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Do you wear face paint for concealment, or simply because you think it looks cool?

Face Masks

A face mask avoids some of the problems of mess and discomfort when it comes to facial camouflage, while also providing other perks. Obviously, the camouflage on a facemask will not fade like some face paints and it is easy to remove. Additionally, the small size of a facemask can make it a non-issue when it comes to adding weight or bulk to your pack or setup.

Facemasks made from carbon materials can actually help reduce your scent profile, allowing you a better shot to go undetected far beyond the visual range of a deer. Some facemasks are built for the heat with moisture wicking properties to keep you cool and comfortable. Conversely, face masks built with more robust insulation can help retain heat when the temperature drops.

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Face masks are nice for clean and quick camo without the mess.

Most of us have used a facemask while spring turkey hunting, so it should come as no surprise that they also help keep pesky mosquitoes and other bugs from peppering out faces with welts during those summer-like early season hunts. Additionally, the full coverage of a facemask allows for hunters to cover their ears and neck with little effort.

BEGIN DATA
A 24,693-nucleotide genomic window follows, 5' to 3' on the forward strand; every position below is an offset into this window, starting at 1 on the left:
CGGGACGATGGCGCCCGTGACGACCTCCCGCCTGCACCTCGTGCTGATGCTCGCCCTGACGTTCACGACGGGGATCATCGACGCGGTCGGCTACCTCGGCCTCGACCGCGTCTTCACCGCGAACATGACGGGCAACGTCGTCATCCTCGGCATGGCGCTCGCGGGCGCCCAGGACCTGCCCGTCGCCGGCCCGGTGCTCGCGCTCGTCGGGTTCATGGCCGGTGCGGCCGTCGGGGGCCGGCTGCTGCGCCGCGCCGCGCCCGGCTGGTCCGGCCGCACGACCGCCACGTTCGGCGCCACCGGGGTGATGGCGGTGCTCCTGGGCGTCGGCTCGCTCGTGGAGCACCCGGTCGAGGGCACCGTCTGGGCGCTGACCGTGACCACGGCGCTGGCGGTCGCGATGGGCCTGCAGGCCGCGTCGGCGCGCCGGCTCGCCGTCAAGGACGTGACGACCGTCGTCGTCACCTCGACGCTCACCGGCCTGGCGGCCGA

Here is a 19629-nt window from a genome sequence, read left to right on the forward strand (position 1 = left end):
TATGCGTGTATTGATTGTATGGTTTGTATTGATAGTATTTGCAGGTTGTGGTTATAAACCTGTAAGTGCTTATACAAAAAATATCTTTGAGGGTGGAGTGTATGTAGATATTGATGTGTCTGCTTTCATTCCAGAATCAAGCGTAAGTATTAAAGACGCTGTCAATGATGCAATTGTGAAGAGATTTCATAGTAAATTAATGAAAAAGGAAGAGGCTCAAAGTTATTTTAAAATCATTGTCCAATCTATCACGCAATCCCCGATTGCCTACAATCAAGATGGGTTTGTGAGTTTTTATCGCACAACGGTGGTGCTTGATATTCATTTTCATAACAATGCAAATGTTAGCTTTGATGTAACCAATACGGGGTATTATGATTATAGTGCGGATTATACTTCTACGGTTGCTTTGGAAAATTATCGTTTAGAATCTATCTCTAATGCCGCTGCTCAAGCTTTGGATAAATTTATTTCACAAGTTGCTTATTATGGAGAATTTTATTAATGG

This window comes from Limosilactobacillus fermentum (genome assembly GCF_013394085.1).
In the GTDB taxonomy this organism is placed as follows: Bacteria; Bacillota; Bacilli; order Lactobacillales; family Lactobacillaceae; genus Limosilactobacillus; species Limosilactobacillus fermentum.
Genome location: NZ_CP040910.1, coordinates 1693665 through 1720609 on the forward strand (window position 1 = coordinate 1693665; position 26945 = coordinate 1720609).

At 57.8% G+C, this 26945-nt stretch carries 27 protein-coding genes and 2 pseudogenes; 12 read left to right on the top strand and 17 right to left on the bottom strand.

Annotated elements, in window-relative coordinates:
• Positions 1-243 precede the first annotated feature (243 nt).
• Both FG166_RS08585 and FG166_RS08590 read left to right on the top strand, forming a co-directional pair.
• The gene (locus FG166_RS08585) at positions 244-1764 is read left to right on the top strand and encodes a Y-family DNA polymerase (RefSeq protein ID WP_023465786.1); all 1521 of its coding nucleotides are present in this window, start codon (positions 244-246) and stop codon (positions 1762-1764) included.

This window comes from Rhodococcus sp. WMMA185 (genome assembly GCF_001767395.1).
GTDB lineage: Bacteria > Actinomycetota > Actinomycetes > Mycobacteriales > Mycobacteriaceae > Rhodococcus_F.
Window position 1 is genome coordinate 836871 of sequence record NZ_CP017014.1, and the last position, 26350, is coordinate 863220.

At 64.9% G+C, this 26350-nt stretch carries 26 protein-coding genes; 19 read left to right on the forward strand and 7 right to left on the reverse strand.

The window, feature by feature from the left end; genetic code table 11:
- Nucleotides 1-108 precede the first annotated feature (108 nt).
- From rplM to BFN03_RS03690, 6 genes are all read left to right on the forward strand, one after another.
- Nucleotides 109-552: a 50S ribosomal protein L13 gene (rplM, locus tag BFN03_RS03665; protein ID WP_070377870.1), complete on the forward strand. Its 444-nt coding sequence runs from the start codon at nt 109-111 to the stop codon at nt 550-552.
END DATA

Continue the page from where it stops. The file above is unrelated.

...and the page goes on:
Unfortunately, the total coverage of a facemask come with a few drawbacks. Anchor points for your bow can change or be difficult to consistently locate when wearing a facemask, so make sure you send a few shots downrange with one on before heading to the woods with your face mask. Also, depending on the style, the material could sometimes limit hearing or peripheral vision, or interfere with glasses. For some hunters that alone is a deal breaker.

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A mask offers quick concealment, but does it interfere with your shot?

You Decide

In reality, many hunters are successful without making any effort to camouflage their faces. That being said, choosing a facial concealment system that works for you- whether paint or mask- is a great exercise in the importance of detail in the whitetail woods. Going the extra mile on camouflage will save you on a few hunts. Applying that same mentality to the rest of your hunting regimen will multiply your success.

Kyle Hey

Kyle Hey

Kyle is an award-winning freelance outdoor writer who spends his weekdays teaching history to high schoolers. He lives in Mechanicsburg, Pennsylvania with his wife Mary, and their daughter Cecilia.An avid hunter and outdoorsman, Kyle can often be found in the woods, on the trail, or by the water.
Kyle Hey

Comments

  1. Doug E Friendt says:

    Many hunters, like Bill Winke and his crew don’t wear either face paint or mask and they seem to do OK without it.

    Reply
  2. MAT VAN MALSEN says:

    I just use my red beard it seems to work for me.

    Reply